Microchipping is a safe, permanent way to identify your pet in case he or she becomes lost. A microchip, which is a tiny device about the size and shape of a grain of rice, is placed just under the loose skin at the back of the neck. When a lost dog or cat without an ID tag is found, a veterinarian or veterinary technician will use a handheld microchip scanner to check for a chip. If the pet has one, it will transmit its ID number to the scanner via a low-frequency radio wave. The veterinary hospital or shelter then calls the chip manufacturer, retrieves the pet owner’s contact information, and calls the owner.

Even the most responsible pet owners can’t always guarantee their pet won’t get lost. A leash could break or slip out of your hand, a pet could push through a screen door or window, or a contractor or friend might accidentally leave a door or gate open.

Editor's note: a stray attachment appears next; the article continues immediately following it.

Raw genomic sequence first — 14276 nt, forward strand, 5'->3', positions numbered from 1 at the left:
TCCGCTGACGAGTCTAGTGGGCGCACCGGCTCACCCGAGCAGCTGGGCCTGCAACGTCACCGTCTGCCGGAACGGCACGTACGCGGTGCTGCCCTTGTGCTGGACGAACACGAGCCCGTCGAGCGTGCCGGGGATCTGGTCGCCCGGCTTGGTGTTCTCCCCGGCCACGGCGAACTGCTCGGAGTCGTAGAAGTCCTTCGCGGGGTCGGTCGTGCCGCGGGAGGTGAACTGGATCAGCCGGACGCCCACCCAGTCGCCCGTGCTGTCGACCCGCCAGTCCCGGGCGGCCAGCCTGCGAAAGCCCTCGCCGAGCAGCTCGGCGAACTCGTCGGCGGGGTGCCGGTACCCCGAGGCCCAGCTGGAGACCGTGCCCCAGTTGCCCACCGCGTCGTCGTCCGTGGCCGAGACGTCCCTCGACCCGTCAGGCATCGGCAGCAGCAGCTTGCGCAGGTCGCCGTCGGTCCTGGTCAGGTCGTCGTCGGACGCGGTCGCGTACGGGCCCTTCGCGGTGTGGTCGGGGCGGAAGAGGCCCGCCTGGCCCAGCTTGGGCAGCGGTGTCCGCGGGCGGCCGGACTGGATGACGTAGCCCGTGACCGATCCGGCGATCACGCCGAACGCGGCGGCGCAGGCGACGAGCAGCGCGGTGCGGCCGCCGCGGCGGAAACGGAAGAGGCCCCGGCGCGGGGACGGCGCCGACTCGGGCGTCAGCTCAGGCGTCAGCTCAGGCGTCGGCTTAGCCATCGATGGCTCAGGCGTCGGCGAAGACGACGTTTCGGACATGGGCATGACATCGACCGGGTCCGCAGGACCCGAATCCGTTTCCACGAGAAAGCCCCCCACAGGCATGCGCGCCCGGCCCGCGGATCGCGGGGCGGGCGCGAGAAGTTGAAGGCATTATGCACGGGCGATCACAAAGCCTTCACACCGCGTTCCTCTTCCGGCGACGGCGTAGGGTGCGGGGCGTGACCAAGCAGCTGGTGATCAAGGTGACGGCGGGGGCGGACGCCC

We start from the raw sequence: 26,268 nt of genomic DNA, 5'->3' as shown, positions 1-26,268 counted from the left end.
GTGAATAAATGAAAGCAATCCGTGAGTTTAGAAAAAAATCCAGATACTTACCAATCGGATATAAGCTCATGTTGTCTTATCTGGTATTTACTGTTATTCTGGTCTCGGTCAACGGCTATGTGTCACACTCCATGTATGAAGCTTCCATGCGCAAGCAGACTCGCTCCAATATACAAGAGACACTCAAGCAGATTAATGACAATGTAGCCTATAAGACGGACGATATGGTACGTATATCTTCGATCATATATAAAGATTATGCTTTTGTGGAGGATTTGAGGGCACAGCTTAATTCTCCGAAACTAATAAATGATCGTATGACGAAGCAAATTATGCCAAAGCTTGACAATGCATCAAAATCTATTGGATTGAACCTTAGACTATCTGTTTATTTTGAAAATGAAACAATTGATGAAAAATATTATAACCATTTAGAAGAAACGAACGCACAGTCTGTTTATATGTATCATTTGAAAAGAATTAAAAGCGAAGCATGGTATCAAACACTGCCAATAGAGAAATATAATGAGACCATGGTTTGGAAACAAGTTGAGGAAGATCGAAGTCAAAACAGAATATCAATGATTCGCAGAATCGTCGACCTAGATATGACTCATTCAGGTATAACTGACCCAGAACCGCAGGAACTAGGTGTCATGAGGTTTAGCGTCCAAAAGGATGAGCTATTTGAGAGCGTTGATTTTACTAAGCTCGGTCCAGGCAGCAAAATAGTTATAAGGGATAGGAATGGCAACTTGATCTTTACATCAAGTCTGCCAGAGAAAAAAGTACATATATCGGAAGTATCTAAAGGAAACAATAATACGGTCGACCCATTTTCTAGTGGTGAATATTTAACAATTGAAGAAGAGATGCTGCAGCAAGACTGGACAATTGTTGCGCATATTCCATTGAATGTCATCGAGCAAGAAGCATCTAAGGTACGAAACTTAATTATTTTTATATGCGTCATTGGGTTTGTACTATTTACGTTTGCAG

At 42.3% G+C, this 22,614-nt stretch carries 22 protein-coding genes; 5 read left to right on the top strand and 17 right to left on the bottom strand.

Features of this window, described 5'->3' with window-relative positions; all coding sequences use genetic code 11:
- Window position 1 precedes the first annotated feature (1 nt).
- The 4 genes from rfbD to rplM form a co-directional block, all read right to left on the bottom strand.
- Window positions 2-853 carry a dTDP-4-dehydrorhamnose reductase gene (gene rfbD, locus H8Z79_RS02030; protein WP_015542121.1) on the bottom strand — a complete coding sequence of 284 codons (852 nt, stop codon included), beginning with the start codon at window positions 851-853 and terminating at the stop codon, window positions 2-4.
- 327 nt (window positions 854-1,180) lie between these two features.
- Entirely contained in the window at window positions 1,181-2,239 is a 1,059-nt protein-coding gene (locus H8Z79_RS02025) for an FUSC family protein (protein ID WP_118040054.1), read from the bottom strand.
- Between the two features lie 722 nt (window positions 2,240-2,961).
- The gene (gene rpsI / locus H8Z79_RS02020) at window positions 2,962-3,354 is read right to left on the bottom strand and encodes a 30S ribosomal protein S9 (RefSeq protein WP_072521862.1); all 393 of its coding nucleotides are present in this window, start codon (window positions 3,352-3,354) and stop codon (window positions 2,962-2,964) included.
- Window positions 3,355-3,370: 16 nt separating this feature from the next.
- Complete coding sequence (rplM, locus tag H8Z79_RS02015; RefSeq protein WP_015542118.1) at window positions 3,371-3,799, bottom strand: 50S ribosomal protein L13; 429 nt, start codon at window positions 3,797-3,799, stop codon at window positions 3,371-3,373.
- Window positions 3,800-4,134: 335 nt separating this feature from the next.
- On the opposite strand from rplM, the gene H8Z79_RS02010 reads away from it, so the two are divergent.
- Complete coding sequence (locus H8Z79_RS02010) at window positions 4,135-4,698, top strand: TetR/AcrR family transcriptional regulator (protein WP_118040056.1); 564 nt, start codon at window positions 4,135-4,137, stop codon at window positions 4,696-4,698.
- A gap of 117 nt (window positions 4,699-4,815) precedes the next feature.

We recommend that you use a microchip, along with a collar and ID tag, to identify your pet. An ID tag is still a reliable identification method. Pets that have tags with current contact information are more likely to not end up in shelters and tend to get home faster than those without tags. However, collars and ID tags aren’t permanent and can be removed (overnight or for grooming); pets can also lose them. With a microchip, your pet will have a much better chance of being identified and returned to you. Pets without microchips that end up in shelters may be adopted out to another family or even euthanized.

Please contact us to schedule an appointment to microchip your pet. Although we hope your pet never becomes lost, we want you to be prepared. We can also suggest a plan to have in place so if your pet does go missing, you’ll be able to act quickly.